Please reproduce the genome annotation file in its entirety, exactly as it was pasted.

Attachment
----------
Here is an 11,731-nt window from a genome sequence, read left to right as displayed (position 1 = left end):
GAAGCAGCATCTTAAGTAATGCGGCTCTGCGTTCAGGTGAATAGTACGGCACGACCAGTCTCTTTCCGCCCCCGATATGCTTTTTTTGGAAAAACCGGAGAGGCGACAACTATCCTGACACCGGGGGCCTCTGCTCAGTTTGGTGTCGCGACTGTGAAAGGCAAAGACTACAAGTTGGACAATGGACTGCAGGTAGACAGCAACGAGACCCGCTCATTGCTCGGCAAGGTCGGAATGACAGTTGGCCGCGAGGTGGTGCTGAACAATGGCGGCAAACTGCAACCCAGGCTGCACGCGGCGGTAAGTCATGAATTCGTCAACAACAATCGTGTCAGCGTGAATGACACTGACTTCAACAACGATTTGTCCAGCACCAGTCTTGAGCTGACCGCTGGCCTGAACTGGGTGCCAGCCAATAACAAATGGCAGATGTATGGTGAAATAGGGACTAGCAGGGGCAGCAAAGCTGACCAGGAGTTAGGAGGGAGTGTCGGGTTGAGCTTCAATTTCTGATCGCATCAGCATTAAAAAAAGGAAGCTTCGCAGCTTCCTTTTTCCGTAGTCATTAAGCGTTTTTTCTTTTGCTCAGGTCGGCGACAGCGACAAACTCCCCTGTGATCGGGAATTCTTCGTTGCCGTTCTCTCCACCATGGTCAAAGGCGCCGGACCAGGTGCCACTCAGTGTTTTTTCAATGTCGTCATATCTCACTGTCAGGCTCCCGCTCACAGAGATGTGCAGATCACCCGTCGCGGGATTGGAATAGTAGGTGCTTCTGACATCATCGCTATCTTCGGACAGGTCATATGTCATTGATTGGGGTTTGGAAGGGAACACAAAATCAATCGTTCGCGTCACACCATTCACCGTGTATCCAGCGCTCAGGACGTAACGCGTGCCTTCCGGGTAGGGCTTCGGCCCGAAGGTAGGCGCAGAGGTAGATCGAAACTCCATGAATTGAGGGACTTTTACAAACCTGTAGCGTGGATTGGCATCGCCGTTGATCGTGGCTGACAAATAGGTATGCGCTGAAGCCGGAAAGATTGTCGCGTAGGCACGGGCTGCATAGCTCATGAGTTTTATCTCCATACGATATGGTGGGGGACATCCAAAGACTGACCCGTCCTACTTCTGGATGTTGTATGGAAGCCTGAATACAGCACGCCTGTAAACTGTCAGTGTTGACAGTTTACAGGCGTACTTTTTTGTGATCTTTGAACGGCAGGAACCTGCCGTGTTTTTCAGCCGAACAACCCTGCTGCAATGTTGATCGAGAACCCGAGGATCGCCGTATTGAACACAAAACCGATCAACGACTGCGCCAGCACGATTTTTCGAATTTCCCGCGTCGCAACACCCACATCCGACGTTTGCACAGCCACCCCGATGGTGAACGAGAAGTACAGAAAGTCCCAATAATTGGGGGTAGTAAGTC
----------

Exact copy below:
Here is an 11,731-nt window from a genome sequence, read left to right as displayed (position 1 = left end):
GAAGCAGCATCTTAAGTAATGCGGCTCTGCGTTCAGGTGAATAGTACGGCACGACCAGTCTCTTTCCGCCCCCGATATGCTTTTTTTGGAAAAACCGGAGAGGCGACAACTATCCTGACACCGGGGGCCTCTGCTCAGTTTGGTGTCGCGACTGTGAAAGGCAAAGACTACAAGTTGGACAATGGACTGCAGGTAGACAGCAACGAGACCCGCTCATTGCTCGGCAAGGTCGGAATGACAGTTGGCCGCGAGGTGGTGCTGAACAATGGCGGCAAACTGCAACCCAGGCTGCACGCGGCGGTAAGTCATGAATTCGTCAACAACAATCGTGTCAGCGTGAATGACACTGACTTCAACAACGATTTGTCCAGCACCAGTCTTGAGCTGACCGCTGGCCTGAACTGGGTGCCAGCCAATAACAAATGGCAGATGTATGGTGAAATAGGGACTAGCAGGGGCAGCAAAGCTGACCAGGAGTTAGGAGGGAGTGTCGGGTTGAGCTTCAATTTCTGATCGCATCAGCATTAAAAAAAGGAAGCTTCGCAGCTTCCTTTTTCCGTAGTCATTAAGCGTTTTTTCTTTTGCTCAGGTCGGCGACAGCGACAAACTCCCCTGTGATCGGGAATTCTTCGTTGCCGTTCTCTCCACCATGGTCAAAGGCGCCGGACCAGGTGCCACTCAGTGTTTTTTCAATGTCGTCATATCTCACTGTCAGGCTCCCGCTCACAGAGATGTGCAGATCACCCGTCGCGGGATTGGAATAGTAGGTGCTTCTGACATCATCGCTATCTTCGGACAGGTCATATGTCATTGATTGGGGTTTGGAAGGGAACACAAAATCAATCGTTCGCGTCACACCATTCACCGTGTATCCAGCGCTCAGGACGTAACGCGTGCCTTCCGGGTAGGGCTTCGGCCCGAAGGTAGGCGCAGAGGTAGATCGAAACTCCATGAATTGAGGGACTTTTACAAACCTGTAGCGTGGATTGGCATCGCCGTTGATCGTGGCTGACAAATAGGTATGCGCTGAAGCCGGAAAGATTGTCGCGTAGGCACGGGCTGCATAGCTCATGAGTTTTATCTCCATACGATATGGTGGGGGACATCCAAAGACTGACCCGTCCTACTTCTGGATGTTGTATGGAAGCCTGAATACAGCACGCCTGTAAACTGTCAGTGTTGACAGTTTACAGGCGTACTTTTTTGTGATCTTTGAACGGCAGGAACCTGCCGTGTTTTTCAGCCGAACAACCCTGCTGCAATGTTGATCGAGAACCCGAGGATCGCCGTATTGAACACAAAACCGATCAACGACTGCGCCAGCACGATTTTTCGAATTTCCCGCGTCGCAACACCCACATCCGACGTTTGCACAGCCACCCCGATGGTGAACGAGAAGTACAGAAAGTCCCAATAATTGGGGGTAGTAAGTC